Read Peregrine expedition leader David "Woody" Wood's fascinating account of his recent Svalbard, East Greenland and Iceland voyage:
Sailing across to East Greenland we had calm seas and light winds - an auspicious start to the second stanza of our voyage.
A calm sea provided great whale spotting opportunities, and our bridge watch could see many whale blows ahead and to the side of the ship. We interrupted our educational presentations with the excited announcement, and gathered to watch from the decks. We were rewarded with many minke whales, some of which breached to mark our passing. Humpbacks aplenty were seen fluking and some vigorous pectoral fin slapping was also seen. We also saw fin whales, the second largest whale species. Needless to say we were all abuzz.
Inside the maze
We could see ice on the horizon, a shimmering white line which we drew nearer to. The ice along the east coast of Greenland was shifting down and it blocked our path. But we skirted its edge and eventually made our way in. The ice gleamed and shone but soon the trap was shut on us by fog, making navigation ever more challenging as we searched for a way through.
Eventually the fog lifted and the ice band was revealed. We were now within a large field with no obvious exit. As we made our way to dinner the question was how to get out or through the ice and how long it would take.
Realm of the bear
But these calculations were all incidental when a young polar bear on a kill was sighted on a bloody floe. Dinner was abandoned as the ship was skillfully positioned to view this icon of the north. We had arrived in the icy realm of the bear and we were incredibly fortunate to witness one at his high table. After his dining was complete and the bear moved away to rest we started looking for a path through the ice to the west.
Our bridge watch scanned all ice for any life and soon a black nose rose above some hummocked sea ice on a large floe off on the starboard side. "Polar bear starboard!" was the excited call, and the officer and helmsman shifted course and slowed the ship. As we gently eased closer there was the mother bear and two juvenile noses peeking over the ice to gaze at our ship. We stopped and the current drew us nearer as the mother and cubs played and eventually came to rest.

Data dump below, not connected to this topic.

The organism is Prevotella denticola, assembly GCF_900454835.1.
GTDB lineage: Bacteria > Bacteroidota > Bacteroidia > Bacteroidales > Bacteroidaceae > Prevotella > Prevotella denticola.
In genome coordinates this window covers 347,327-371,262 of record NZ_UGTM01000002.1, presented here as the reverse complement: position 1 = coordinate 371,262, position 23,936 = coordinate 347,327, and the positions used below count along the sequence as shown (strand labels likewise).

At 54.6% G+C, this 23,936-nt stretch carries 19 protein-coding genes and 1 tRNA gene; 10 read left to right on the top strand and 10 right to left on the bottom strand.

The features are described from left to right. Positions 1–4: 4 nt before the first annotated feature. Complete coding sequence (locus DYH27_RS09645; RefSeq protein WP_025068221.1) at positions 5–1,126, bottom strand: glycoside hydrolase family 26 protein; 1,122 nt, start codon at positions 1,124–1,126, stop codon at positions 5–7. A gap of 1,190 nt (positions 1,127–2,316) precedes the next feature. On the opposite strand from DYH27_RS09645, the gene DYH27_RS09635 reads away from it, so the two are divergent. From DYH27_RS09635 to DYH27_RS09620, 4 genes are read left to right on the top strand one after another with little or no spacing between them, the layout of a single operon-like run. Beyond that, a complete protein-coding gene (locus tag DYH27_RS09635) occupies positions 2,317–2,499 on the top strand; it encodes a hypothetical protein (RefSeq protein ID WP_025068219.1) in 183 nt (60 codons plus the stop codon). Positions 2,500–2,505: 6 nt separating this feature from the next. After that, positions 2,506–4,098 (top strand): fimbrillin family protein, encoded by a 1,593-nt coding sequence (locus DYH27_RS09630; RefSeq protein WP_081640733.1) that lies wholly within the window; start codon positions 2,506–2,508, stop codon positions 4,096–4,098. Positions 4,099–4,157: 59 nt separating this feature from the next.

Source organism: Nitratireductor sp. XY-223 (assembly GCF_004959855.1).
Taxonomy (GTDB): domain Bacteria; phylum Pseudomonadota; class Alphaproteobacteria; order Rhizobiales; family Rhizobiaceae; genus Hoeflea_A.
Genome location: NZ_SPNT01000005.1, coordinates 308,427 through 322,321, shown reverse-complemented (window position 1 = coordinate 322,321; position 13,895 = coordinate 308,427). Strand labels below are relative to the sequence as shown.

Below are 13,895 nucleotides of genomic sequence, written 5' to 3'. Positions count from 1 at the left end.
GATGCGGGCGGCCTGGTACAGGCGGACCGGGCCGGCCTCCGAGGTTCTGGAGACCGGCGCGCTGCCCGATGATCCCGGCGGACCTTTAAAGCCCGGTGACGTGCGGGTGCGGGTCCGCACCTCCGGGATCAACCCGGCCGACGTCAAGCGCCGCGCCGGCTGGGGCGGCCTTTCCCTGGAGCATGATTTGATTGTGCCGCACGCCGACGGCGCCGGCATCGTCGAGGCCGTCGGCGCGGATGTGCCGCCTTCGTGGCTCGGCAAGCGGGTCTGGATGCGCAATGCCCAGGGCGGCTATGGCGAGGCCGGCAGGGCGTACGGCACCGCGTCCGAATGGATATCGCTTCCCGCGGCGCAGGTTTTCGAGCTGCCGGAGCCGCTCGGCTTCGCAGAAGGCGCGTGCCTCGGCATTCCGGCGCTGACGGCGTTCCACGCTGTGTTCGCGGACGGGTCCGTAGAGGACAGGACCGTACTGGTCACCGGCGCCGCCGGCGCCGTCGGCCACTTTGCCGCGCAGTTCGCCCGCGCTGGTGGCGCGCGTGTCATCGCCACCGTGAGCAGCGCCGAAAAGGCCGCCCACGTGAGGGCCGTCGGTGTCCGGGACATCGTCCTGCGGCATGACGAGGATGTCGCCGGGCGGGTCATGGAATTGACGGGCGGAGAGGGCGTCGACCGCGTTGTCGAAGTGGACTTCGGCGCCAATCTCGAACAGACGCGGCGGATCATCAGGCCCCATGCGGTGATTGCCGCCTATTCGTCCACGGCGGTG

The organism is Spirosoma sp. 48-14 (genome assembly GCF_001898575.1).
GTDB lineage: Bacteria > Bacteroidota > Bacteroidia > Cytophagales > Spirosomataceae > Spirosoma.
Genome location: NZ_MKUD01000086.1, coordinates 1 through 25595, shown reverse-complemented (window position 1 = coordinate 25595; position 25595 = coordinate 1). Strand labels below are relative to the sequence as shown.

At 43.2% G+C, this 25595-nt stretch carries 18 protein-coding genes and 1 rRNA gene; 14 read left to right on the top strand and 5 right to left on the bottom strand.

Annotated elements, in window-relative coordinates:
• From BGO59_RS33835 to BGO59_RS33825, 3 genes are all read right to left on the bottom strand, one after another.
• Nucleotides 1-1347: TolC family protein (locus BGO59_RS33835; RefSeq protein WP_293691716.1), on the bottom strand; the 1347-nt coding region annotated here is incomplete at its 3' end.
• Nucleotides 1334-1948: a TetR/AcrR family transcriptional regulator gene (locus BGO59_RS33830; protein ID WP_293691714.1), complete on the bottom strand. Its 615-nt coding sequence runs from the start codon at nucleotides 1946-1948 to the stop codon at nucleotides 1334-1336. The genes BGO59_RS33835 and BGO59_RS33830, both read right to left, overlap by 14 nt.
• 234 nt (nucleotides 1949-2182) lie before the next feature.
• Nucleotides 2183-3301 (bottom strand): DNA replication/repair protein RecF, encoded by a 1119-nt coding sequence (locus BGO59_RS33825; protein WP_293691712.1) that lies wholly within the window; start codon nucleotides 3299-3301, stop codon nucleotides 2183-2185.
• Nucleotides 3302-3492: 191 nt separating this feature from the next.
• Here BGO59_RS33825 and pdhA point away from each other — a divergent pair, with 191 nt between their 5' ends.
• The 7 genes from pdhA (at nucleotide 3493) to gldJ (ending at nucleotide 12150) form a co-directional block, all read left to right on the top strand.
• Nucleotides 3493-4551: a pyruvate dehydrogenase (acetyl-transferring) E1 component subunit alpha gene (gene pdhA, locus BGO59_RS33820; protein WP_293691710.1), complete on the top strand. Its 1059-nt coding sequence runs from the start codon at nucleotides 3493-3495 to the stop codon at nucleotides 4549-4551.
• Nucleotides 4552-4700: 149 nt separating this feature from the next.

After such success, now we needed to simply get through the ice. Still sixty nautical miles from the entrance to Scorsebysund and with only four days to spend there, for the expedition team it was a cause for a little concern. We were sailing at 11/2 knots through 7-9/10 ice cover and it was almost midnight. But soon the ice started to loosen and it began clearing.
We entered Scoresbysund and a revised plan was formulated. On the northern side of the Fjord we entered Hurry Inlet planning a walk.
Friends in high places
As we sailed down the Fjord, we heard a familiar and strong Australian voice hailing the ship: "Vavilov Vavilov Dutch!" In serendipitous fashion we had met a friend and colleague on his own private expedition in a "Livingstone I presume moment" in the Arctic! We met on the beach and Dutch (or some know him as David Willmott) told us his kayaking expedition was going well. We headed off on our walk and he and his expedition kayaked away.
What an astonishing few days we had shared. Whales, bears, an icy maze and trap which we entered and passed respectfully and then meeting a friend from Melbourne in the largest fjord complex in the world. Incredible!
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